So Amazon has unveiled a new Kindle that goes as low as $139. (Not exactly sure where the $139 one is on the site, but I’m sure if you want it you’ll find it.)
One thing to note is that, so far, Amazon is sticking to its guns vis a vis color and touch-screen:
That kind of price point could make Kindle attractive to the mass market consumer. But anyone hoping for a color display or touch screen will have to wait. Amazon said those features — which are central to the popular iPad — aren’t part of the new Kindle.
“Most books are black and white,” said Amazon vice president for Kindle Ian Freed, in an interview at Amazon’s new headquarters in Seattle’s South Lake Union. “What we’re focused on is making the reading experience better.”
I wonder how many readers out there are like me and don’t have much interest in a color/touch screen Kindle. The books I read are pretty much black and white, and those with color elements that I do purchase (e.g. art books) are of the type that are fairly pointless to buy as ebooks. As to the touch screen, I don’t see a whole lot of use for it beyond being able to swish your fingers over the screen and attempt to believe that you’re recreating the mechanical experience of turning the pages of a book.
At any rate, I’m one of those people who likes the idea of a dedicated ereader. Multitasking is overrated, and just because we can build a device that can play music and display books and wash your car all at once doesn’t mean we should.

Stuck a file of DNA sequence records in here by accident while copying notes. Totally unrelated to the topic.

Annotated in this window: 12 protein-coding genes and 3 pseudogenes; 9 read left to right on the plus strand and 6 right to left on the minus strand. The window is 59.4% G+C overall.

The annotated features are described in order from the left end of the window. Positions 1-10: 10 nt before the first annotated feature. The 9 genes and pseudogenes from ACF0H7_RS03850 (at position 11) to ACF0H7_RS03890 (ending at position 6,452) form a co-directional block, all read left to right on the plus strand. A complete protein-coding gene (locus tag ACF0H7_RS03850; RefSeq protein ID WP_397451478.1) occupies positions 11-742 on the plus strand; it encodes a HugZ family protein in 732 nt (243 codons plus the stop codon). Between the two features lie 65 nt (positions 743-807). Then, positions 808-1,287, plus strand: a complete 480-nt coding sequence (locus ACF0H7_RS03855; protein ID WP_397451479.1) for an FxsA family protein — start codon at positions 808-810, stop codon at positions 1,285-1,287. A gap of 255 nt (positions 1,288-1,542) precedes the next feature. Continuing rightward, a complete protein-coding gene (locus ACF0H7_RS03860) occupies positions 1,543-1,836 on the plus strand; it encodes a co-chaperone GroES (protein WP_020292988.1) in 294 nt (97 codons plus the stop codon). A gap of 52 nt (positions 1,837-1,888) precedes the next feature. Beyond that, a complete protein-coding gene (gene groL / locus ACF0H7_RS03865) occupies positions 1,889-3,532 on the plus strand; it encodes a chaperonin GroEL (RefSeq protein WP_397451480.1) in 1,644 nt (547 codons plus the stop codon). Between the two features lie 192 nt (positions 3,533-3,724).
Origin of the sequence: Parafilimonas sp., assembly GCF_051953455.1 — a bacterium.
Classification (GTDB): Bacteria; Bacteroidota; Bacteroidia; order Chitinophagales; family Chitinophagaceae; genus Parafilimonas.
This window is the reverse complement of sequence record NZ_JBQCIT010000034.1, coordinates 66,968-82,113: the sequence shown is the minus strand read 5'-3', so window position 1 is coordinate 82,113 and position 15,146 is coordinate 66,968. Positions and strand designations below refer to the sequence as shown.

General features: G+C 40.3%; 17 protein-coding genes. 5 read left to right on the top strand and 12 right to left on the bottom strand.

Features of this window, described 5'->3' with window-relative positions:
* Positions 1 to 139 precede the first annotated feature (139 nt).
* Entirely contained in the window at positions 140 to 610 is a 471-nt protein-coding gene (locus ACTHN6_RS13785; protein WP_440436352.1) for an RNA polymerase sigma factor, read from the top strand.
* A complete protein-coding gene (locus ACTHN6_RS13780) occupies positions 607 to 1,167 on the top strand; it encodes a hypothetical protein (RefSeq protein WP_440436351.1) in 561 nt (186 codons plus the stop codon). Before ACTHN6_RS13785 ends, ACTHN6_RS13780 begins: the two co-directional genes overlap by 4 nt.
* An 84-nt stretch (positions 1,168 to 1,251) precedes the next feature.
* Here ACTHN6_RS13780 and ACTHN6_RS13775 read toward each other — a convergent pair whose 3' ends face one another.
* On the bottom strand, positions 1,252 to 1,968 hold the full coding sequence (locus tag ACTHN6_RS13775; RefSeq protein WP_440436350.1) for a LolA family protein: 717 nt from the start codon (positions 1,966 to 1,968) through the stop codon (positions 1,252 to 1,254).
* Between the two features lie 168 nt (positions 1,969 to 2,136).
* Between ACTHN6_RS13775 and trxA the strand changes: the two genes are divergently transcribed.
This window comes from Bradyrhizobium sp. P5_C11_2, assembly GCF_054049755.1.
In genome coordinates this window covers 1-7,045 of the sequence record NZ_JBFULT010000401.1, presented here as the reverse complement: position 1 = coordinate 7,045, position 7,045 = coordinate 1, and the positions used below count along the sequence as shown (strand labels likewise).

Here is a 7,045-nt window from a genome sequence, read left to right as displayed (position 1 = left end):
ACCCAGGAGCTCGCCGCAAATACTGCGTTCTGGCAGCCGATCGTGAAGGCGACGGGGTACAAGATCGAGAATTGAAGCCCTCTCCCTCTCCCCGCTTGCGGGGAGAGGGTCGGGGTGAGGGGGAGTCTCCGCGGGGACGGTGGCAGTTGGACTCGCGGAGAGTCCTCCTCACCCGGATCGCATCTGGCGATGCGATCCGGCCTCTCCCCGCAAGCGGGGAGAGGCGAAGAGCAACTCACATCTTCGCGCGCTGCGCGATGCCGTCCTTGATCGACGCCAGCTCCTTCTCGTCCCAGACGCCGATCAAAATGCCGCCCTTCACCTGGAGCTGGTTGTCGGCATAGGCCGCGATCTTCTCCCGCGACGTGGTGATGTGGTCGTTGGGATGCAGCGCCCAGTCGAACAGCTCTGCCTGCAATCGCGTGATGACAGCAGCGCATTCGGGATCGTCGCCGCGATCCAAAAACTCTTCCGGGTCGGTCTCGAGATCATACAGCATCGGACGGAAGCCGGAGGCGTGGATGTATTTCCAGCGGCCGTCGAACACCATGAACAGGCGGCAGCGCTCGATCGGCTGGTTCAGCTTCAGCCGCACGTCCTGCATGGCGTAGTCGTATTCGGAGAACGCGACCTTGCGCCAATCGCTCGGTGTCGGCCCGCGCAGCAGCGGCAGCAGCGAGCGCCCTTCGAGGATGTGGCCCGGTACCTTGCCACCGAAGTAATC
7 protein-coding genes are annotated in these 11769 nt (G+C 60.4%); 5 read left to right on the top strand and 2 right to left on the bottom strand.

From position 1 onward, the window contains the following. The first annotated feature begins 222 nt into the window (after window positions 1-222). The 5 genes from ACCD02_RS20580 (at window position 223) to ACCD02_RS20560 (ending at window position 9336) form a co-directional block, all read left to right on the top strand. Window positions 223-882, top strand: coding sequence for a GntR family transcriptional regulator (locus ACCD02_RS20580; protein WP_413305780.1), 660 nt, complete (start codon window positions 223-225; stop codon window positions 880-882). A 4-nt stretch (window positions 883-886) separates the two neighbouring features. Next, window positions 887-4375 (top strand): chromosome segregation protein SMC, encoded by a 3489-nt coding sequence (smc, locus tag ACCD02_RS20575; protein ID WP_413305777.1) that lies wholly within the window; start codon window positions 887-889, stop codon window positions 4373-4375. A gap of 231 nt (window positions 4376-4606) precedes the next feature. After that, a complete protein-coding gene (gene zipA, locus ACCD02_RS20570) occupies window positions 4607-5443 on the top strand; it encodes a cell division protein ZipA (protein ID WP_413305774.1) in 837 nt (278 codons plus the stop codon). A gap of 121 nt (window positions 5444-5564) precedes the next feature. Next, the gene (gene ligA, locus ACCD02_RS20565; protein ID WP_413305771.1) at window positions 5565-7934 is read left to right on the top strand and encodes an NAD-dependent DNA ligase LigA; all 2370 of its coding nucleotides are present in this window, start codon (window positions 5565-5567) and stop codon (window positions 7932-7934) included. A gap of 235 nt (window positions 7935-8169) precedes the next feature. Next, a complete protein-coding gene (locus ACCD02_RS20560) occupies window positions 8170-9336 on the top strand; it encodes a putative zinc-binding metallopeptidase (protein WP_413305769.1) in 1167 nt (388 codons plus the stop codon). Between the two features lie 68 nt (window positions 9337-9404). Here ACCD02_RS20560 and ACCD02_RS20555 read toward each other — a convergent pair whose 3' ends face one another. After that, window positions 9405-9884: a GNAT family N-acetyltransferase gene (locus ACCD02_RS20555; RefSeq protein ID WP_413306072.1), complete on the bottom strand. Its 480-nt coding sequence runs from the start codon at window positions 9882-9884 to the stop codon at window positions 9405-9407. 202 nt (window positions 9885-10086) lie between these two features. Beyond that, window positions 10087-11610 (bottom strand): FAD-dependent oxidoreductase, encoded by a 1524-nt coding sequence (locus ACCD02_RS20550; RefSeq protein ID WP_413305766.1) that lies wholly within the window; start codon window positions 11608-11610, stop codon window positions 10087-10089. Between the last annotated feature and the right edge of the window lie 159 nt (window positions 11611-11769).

Obviously this is a much different conversation if we’re talking magazines, in which case the iPad is clearly superior. But were not talking about magazines, and in any case the iPad price seems to be prohibitive if you are thinking of it as a magazine-reading platform. ($500 could buy me a whole lot of magazine subscriptions (I think that would keep me in Harper’s magazines more or less through the rest of my natural life), and I can already read those on my laptop, or even print them out or wait for the post office pony to bring me the print edition.)
One think I’ve noticed is that as I’ve made my way through the Kindle version of Our Mutual Friend I’ve actually found myself longing for the printed book. This seems to be directly related to my enjoyment of the book–the more I like something I’m reading, the more I want to interact with it as a book object while I read, and the more I’d like to place it on my shelves once I’ve finished it. There’s also a vague sort of collector angle . . . a writer such as Dickens, with a huge amount of prestige and an unassailable place in the literary canon, is someone I want to have on my bookshelves, to look at and for future reference. Having the electronic book just doesn’t give the same sensation of ownership.